For more information and illustrations see: “Pool Myths – Part 4: LD Shafts” (BD, September, 2017).

Now, when comparing cues and/or tips, it is important that the tip offset is the same for both. If the tip size and shape are different, and one uses “tips of english” as a measure, perceived tip offset can be very different than actual offset, resulting in significant differences in the amount of spin. See the “tips” of english resource page for more illustrations and explanations.

LD shafts typically have smaller-diameter tips than non-LD shafts. Because of this, a person might tend to place the tip farther from center than with a thicker non-LD shaft. Obviously, this would apply more spin to the CB (as long as the tip contact point is within the miscue limit).

The shape of the tip can also make a difference. For more info, see the illustration on the cue tip size and shape effects resource page.

Also, with draw shots, if someone is accustomed to a larger shaft that is close to touching the cloth at CB address, and they place a smaller-diameter shaft in that same apparent position (close to the cloth), the effective tip contact point offset on the ball will be lower.

For more info on LD shaft spin effects, see:

Also, tip hardness can have a slight effect on the amount of spin that can be applied for a given tip offset. For more info, see the cue tip hardness effects and cue efficiency resource pages.

Also, cue weight can affect one’s stroke, so it is important to consider cue weight in any comparison. For a given stroke, a heavier cue will deliver more speed to the CB and less spin will wear off on the way to the OB (especially with a draw shot, due to drag) or to a cushion. Also, with a draw shot, a faster CB will also have more backspin (for a given tip contact point), creating more draw after the hit.

The quote below is a good test to prove that any cue produces the same amount of spin for a given tip offset from center. For an example of how to do this sort of test carefully, see the 6:34 point of this video.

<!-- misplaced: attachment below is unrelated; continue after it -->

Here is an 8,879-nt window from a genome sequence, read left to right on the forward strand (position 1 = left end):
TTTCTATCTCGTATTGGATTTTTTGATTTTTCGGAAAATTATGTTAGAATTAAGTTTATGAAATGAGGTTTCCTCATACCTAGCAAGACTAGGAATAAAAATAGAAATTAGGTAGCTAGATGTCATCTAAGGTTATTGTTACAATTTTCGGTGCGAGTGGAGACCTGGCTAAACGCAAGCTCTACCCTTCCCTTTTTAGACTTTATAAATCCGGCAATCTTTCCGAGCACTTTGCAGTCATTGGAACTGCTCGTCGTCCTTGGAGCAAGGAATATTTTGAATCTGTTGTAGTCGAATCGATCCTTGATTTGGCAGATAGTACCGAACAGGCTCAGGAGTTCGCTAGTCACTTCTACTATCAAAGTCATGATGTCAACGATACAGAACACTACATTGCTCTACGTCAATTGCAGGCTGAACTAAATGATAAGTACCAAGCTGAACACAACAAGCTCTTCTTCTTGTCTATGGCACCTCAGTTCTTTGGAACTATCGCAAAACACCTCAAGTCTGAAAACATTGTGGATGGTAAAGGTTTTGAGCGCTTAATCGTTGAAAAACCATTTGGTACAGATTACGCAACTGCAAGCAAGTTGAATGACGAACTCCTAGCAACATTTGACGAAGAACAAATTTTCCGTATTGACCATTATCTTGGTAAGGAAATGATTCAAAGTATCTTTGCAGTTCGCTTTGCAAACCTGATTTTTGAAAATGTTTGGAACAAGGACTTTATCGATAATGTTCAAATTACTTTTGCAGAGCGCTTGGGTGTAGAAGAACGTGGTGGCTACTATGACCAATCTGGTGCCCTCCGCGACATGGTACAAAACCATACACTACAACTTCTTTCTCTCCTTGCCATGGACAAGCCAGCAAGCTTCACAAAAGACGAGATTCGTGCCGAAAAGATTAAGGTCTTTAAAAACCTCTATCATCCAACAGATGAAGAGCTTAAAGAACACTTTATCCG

from Patrick Johnson (in AZB post):

1. Use a striped ball as your “CB” with the stripe vertical and facing you.

2. Hit the ball on the edge of the stripe (maximum side spin), aiming it straight across the table (diamond to diamond) – put a target, like a piece of chalk, on the far rail to easily see if you’re hitting straight across.

4. Hit it just hard enough to rebound to the near rail. Mark the spot it hits on the near rail.

5. Check the chalk mark after each shot to be sure you hit right on the edge of the stripe.

4. Don’t count any shot if (1) you didn’t hit the far rail target, (2) the chalk mark isn’t exactly on the edge of the stripe, or (3) the speed is different.

from Patrick Johnson:

Can one cue stick produce more spin than another? No.

The force of a stick’s momentum and the force produced by its squirt are combined into a single “force vector” that points through the CB in the direction the CB will travel. So when a stick is pivoted at its Squirt Pivot Point to hit the CB at a given spot, it produces the same “force vector” as any other stick doing the same thing, no matter what its angle of approach (the same as a theoretical unpivoted “no-squirt” cue).

The CB can’t tell which direction a stick is pointed – it can only “feel” the direction and magnitude of this “force vector”. And since every stick produces the same “force vector”, every stick “feels” the same to the CB and the CB reacts the same way to each.

squirt pivot point effects

Should I switch to an LD shaft?

… not if you have played effectively with an non-LD shaft for a long time. Using a shaft with a different amount of deflection will require adjustments in how you aim shots with sidespin, per the info on the sidespin aim compensation resource page.

LD shafts are generally recommended because they do offer tangible advantages. However, an LD shaft might not be the best choice for everybody based on the potential disadvantages.

Whatever shaft you choose, you will need to practice and play with it to learn how to adjust for the amount of deflection. The best thing to do concerning a shaft, is to choose one you like and stick with it. The longer you play wit a given cue, the more effective you will become over time.